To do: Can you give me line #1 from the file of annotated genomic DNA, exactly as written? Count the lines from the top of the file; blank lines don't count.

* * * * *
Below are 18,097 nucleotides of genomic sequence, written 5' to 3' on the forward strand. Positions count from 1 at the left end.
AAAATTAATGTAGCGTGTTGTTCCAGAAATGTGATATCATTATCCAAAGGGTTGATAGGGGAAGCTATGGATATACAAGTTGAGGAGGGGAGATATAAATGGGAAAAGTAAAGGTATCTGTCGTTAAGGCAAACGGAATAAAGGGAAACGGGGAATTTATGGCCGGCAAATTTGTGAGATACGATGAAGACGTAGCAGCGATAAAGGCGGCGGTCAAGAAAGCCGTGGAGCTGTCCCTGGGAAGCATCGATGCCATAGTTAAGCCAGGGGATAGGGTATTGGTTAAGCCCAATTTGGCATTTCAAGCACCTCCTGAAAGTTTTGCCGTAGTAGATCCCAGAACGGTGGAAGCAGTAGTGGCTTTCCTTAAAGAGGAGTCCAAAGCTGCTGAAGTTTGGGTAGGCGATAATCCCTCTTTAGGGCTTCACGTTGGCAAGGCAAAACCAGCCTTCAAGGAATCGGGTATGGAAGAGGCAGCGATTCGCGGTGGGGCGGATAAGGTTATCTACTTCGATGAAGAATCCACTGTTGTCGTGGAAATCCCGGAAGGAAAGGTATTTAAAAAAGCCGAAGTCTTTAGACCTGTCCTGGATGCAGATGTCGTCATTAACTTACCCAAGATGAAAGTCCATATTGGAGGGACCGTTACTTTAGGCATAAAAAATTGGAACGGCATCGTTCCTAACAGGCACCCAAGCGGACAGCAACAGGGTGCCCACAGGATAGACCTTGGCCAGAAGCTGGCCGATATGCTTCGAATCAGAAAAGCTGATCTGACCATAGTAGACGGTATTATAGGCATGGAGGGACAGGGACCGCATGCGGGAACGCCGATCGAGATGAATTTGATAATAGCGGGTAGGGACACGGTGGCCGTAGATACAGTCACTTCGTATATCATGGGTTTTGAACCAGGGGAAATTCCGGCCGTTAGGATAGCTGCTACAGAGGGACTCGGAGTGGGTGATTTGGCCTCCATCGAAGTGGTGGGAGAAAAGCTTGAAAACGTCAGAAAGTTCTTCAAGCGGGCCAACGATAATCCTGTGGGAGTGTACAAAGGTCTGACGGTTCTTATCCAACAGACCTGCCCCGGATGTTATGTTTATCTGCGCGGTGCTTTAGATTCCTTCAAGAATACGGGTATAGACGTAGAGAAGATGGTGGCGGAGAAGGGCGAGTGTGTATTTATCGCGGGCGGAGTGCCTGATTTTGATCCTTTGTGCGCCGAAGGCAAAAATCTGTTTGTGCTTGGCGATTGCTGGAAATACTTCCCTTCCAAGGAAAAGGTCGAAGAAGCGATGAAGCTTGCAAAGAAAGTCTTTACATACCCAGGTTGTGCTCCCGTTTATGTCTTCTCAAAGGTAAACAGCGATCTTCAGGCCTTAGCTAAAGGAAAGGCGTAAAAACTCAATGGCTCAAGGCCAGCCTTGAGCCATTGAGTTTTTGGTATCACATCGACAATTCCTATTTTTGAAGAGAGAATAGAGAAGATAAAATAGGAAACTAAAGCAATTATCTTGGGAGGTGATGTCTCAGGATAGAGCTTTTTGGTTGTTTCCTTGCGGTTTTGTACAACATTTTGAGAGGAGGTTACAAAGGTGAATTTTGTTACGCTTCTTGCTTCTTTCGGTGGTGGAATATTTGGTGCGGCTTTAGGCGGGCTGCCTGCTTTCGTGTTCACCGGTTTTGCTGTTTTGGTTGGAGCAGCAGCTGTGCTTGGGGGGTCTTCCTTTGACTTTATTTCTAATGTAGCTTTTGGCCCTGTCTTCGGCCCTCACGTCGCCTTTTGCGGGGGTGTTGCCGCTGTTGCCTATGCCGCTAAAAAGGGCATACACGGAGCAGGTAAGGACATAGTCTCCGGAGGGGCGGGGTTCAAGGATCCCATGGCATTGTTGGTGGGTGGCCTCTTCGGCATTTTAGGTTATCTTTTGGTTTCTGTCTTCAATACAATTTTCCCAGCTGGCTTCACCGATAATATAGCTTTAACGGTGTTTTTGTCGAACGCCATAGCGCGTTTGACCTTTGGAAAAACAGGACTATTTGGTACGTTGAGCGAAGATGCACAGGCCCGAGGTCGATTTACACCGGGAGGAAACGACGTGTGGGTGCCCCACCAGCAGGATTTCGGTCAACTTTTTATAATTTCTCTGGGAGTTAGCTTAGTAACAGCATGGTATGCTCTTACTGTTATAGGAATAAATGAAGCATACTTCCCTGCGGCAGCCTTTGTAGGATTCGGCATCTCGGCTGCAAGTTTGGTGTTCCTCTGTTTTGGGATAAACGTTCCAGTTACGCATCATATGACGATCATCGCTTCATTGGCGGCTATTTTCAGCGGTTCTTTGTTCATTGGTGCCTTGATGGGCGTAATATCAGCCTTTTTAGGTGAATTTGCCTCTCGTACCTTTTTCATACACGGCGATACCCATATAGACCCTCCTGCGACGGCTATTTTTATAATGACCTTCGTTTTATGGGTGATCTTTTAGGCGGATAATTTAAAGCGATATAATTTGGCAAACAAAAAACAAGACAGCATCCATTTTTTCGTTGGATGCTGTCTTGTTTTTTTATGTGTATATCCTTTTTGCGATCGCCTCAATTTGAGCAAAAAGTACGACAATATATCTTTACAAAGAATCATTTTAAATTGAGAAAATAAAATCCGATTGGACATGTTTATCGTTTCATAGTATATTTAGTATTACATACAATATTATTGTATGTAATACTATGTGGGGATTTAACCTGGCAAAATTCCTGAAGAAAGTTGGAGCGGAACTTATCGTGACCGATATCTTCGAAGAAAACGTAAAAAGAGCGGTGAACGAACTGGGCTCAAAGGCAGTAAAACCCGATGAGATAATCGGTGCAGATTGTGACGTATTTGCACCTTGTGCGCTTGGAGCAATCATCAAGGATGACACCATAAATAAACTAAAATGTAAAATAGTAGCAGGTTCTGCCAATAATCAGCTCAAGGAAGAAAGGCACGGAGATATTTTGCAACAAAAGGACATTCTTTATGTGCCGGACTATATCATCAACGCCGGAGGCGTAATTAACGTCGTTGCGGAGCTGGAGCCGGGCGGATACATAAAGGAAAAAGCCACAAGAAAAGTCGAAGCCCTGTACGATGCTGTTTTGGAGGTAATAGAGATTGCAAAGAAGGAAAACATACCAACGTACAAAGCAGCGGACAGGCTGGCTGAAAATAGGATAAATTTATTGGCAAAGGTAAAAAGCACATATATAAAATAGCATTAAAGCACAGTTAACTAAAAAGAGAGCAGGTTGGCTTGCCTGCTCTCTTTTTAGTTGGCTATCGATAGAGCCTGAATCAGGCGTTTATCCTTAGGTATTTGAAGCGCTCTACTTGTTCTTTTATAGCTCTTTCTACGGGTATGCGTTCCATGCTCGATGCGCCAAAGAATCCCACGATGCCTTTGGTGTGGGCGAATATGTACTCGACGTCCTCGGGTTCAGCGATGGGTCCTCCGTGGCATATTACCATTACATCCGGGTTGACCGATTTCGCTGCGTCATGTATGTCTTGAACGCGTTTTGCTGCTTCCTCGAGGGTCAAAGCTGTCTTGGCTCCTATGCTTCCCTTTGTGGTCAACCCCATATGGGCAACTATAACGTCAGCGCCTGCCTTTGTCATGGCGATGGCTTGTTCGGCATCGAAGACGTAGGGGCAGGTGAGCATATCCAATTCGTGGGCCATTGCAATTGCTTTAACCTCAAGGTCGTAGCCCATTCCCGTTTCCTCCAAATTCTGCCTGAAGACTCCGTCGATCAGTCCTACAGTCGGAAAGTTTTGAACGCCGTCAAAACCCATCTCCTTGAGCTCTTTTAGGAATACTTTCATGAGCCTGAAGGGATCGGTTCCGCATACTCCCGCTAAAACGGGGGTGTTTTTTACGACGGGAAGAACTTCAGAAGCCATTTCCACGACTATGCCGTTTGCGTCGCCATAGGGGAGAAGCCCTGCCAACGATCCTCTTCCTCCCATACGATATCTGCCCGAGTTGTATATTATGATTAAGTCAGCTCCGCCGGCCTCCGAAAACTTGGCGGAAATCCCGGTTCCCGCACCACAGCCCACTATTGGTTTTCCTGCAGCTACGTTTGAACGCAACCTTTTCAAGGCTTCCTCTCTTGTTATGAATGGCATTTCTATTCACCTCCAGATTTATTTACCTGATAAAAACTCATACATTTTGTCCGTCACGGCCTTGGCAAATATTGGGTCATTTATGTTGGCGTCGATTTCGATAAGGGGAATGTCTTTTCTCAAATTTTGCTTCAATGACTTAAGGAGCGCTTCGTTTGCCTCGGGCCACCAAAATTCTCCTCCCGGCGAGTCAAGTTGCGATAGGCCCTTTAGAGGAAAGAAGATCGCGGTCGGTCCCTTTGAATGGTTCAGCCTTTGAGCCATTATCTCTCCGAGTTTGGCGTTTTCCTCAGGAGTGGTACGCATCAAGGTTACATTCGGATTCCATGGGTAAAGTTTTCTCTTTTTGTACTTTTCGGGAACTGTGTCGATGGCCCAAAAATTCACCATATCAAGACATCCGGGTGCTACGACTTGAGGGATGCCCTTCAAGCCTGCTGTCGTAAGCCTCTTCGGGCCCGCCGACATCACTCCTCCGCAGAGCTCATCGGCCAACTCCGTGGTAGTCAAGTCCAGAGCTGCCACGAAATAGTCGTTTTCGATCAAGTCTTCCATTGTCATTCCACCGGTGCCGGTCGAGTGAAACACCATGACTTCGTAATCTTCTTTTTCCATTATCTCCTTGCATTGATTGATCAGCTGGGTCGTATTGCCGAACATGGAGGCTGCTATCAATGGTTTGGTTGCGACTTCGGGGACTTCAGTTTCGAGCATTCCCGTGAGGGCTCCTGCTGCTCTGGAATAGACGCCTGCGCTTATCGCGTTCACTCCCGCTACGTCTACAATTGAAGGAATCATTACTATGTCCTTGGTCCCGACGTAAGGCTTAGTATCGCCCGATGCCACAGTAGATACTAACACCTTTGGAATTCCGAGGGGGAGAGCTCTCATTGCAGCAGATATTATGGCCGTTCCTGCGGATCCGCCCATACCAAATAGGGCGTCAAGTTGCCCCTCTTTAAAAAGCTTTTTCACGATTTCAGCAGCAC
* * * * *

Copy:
Below are 18,097 nucleotides of genomic sequence, written 5' to 3' on the forward strand. Positions count from 1 at the left end.